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I was skeptical about introducing video games to my 3 young kids. I found an option that keeps them moving while playing.

Conz Preti   

I was skeptical about introducing video games to my 3 young kids. I found an option that keeps them moving while playing.
  • I have three kids under the age of 7.
  • My oldest had been asking us if he could start playing video games.

I grew up in the late 80s and 90s and was an avid Nintendo player. I had the NES in my room and pretty much unlimited time with it.

When I became a parent, I realized that too much screen time was not good for my kids' developing brains. Also, I felt like they needed to move more after spending all day sitting in school, even though they were still on the younger side for organized sports.

But my oldest, aged 6, kept asking to play video games because all his friends were already doing it. Thankfully, I found a solution that scratches his itch for playing and doesn't make me feel guilty about screen time.

A video game system that gets kids moving

I felt a little hypocritical for not allowing my son to play video games after my husband and I spent so much time doing so growing up. But at the same time, I felt like adding more screen time was not really going to benefit him.

It's recommended that kids under 6 don't get more than an hour a day of screen time on weekdays. But, as most parents know, it's so hard to negotiate with kids when it's time to put an end to their favorite show.

When I heard about Nex Playground, I was intrigued. The concept is pretty simple and similar to the Xbox Kinect. The video game console has a camera that records your movement, and instead of using a remote to play games, you use your body.

It's recommended for kids 5 and up and costs $199.99. For an extra $89 a year, you can add a play pass, which gives you access to their entire catalog of games.

It took them a bit to get used to it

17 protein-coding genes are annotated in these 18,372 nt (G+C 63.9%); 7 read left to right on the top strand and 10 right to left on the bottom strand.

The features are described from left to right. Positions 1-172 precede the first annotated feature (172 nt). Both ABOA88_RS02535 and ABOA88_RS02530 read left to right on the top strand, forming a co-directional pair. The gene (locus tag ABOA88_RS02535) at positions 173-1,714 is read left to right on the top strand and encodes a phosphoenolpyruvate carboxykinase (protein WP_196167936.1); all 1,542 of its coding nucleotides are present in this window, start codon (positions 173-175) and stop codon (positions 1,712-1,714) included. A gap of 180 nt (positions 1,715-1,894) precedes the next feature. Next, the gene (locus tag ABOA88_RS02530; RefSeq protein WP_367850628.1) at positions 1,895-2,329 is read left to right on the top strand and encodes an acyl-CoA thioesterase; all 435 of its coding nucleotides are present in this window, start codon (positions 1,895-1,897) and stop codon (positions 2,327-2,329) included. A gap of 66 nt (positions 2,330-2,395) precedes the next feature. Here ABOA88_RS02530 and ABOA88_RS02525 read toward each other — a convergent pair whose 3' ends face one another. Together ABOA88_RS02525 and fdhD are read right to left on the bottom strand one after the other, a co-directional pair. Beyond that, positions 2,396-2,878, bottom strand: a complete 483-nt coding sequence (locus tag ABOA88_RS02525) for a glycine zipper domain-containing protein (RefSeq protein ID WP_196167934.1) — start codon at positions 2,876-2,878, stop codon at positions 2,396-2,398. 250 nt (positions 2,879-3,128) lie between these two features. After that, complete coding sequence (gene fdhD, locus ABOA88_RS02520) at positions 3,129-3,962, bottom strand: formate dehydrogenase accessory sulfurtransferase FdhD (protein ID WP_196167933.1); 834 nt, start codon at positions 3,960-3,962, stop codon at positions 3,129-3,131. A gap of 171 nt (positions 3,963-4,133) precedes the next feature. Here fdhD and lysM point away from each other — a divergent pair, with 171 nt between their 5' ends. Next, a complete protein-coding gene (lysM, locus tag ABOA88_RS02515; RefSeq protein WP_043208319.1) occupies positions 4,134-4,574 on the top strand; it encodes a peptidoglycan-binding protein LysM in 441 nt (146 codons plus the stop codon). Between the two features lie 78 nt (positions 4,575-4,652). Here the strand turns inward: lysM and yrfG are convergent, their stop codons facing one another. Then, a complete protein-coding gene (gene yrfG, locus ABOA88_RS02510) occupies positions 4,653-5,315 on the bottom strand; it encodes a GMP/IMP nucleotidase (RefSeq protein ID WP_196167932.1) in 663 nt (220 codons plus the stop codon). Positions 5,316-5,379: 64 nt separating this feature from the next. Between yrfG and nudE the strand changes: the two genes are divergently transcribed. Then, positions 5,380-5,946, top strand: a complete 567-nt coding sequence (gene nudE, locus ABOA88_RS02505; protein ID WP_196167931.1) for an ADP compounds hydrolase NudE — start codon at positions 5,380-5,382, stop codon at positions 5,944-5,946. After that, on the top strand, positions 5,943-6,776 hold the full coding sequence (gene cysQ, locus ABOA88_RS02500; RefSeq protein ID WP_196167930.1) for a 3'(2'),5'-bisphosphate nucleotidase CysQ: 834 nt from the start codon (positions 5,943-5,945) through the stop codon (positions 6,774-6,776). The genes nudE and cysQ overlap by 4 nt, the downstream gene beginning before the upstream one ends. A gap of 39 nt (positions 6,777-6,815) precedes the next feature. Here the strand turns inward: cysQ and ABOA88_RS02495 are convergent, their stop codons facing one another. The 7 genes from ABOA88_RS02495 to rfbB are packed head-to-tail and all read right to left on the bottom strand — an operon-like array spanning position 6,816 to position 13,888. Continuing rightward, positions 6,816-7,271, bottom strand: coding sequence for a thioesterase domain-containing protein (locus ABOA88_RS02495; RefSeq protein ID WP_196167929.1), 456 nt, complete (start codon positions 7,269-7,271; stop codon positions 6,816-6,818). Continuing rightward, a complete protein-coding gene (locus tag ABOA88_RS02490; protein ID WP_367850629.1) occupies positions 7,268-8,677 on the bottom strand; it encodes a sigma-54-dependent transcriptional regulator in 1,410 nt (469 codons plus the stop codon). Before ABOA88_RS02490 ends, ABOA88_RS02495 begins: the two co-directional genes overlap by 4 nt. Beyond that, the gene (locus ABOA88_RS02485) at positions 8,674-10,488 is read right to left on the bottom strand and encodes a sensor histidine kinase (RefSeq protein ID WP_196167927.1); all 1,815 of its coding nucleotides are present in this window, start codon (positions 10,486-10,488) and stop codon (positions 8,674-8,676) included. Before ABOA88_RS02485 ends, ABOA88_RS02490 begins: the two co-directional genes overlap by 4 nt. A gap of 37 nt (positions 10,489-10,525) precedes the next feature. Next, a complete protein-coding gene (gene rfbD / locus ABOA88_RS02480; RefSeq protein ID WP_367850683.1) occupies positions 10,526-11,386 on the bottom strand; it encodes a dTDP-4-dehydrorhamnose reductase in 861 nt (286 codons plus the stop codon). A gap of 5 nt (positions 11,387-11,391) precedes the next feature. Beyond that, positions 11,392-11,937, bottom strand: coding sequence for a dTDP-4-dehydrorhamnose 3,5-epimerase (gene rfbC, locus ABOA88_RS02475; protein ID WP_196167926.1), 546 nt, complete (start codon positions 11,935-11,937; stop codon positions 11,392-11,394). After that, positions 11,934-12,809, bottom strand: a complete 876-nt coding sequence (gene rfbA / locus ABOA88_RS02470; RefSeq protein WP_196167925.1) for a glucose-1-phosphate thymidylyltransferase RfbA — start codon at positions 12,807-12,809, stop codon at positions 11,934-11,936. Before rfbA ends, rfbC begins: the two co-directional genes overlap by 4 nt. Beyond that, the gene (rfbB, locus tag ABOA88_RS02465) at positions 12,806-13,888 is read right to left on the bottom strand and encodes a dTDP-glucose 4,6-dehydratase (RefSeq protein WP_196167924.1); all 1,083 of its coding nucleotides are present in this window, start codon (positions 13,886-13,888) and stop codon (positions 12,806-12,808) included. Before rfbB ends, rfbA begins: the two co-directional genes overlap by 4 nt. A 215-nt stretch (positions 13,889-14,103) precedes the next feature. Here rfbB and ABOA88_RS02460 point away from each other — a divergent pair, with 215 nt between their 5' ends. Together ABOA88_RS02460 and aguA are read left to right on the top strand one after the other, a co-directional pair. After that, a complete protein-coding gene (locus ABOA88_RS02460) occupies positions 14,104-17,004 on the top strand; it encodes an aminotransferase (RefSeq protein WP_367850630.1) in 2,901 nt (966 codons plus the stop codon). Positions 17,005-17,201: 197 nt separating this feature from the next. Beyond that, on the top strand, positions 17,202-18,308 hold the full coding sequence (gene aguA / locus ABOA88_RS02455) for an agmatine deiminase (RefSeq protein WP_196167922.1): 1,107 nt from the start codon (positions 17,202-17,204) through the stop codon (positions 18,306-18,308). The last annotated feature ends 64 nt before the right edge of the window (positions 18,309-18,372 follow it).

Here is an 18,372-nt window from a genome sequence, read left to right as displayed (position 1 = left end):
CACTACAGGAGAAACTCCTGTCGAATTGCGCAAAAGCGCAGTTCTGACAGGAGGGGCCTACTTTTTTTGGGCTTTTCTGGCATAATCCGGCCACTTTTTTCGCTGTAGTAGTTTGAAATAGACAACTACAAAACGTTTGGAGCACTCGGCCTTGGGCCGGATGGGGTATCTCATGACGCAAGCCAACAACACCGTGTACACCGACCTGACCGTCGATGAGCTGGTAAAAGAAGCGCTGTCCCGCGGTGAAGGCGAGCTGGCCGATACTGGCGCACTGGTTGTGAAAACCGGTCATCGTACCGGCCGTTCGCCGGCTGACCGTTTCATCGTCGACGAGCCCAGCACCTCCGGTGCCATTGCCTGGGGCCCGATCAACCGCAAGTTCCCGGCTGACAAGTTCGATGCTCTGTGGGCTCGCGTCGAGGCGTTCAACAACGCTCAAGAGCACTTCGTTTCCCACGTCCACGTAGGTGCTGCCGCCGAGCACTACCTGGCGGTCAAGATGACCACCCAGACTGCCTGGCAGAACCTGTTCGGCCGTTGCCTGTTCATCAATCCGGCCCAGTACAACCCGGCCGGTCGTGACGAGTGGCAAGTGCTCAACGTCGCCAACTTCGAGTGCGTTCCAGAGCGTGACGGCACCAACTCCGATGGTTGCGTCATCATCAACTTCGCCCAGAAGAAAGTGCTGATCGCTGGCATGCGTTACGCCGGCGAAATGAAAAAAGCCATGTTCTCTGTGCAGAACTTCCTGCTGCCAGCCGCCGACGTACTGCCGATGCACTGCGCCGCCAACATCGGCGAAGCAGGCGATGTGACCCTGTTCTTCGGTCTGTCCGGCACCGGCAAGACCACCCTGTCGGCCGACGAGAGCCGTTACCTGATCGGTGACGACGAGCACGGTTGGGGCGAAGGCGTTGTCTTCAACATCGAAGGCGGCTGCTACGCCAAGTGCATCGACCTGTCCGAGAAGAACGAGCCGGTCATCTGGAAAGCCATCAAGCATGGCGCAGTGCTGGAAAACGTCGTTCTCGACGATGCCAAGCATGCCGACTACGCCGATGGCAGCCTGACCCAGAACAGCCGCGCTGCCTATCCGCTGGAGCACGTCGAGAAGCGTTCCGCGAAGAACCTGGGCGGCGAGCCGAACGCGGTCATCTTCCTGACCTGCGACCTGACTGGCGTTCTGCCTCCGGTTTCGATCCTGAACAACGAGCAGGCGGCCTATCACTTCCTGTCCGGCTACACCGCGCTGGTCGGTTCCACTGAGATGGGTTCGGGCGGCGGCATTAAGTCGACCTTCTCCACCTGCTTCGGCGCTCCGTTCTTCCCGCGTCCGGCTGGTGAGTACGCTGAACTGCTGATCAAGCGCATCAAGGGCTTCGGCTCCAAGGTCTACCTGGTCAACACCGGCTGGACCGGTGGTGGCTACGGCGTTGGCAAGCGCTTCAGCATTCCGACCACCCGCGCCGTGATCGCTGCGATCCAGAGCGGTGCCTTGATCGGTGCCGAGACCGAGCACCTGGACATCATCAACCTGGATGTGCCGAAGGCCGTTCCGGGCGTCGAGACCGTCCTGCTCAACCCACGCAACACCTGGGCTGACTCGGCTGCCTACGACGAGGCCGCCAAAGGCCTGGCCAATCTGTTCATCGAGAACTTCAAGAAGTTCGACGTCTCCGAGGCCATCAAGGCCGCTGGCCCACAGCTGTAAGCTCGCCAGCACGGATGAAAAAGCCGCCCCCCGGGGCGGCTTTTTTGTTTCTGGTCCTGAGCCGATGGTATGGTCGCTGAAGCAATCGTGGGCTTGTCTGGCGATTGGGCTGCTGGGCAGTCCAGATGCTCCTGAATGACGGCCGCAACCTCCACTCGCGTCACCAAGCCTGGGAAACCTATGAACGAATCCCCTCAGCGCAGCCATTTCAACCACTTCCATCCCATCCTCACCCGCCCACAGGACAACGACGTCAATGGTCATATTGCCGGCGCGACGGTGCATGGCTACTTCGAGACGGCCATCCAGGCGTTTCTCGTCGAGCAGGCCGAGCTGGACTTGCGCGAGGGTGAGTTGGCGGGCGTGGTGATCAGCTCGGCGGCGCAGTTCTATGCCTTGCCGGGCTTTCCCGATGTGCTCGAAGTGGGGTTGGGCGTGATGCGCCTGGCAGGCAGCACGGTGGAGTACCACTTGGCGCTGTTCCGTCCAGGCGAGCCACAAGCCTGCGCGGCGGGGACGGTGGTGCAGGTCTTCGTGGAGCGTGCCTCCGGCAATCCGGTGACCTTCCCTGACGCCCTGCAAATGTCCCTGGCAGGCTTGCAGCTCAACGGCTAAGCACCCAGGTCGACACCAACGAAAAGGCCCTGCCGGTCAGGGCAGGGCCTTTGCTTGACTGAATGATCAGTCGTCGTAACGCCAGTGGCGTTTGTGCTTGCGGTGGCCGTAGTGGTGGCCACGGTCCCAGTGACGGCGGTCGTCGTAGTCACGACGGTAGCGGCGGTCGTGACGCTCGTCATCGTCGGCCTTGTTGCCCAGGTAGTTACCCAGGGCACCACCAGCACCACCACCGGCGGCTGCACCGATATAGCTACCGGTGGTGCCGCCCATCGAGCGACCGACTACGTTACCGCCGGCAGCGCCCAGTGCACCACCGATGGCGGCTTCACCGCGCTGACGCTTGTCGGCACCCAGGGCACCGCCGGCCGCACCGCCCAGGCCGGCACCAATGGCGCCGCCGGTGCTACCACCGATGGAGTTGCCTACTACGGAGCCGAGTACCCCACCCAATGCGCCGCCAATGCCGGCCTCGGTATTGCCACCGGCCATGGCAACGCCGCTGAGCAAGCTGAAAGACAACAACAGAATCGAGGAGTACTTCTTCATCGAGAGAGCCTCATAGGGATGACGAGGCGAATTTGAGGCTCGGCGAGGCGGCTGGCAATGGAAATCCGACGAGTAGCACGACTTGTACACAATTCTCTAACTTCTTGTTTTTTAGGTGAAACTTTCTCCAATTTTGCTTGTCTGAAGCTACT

Maybe it's because this was their first video game experience, or maybe it's because my kids are not particularly coordinated (they get that from me), but it took them a little while to get used to staying in the right spot for the camera to detect them and to nail the movements they needed to do for each game.

That said, once they got it, they absolutely loved the experience.

My twins, who are 4, are obsessed with Peppa Pig, and the console comes with a Peppa game. The character games are pretty simple, like jumping in muddy puddles until the puddle is totally gone or seeing who can get more turns with their hoola hoop.

It keeps them entertained while moving

The console can take up to four players at a time, so I decided to try playing hungry hippos with them. Like the old-school game, the point is to collect as much food for your hippo by using your hands to chomp down things like watermelons and strawberries. After two rounds of playing with my very competitive kids, I was out of breath and sweating.

I took a break while they continued playing, and I noticed how they were helping each other out on the next round, yelling when there was an extra-big watermelon with more points waiting to be chomped.

Every time the round ended, they would celebrate who won — instead of fighting about it, which is honestly what I expected them to do — and then got ready to try again.

While I prefer that they get outside as much as possible, the Nex Playground is a great alternative for improving hand-eye coordination and easing the jitters.

We've reserved playing video games when it's raining or snowing outside, and they can't ride their scooters around our neighborhood.

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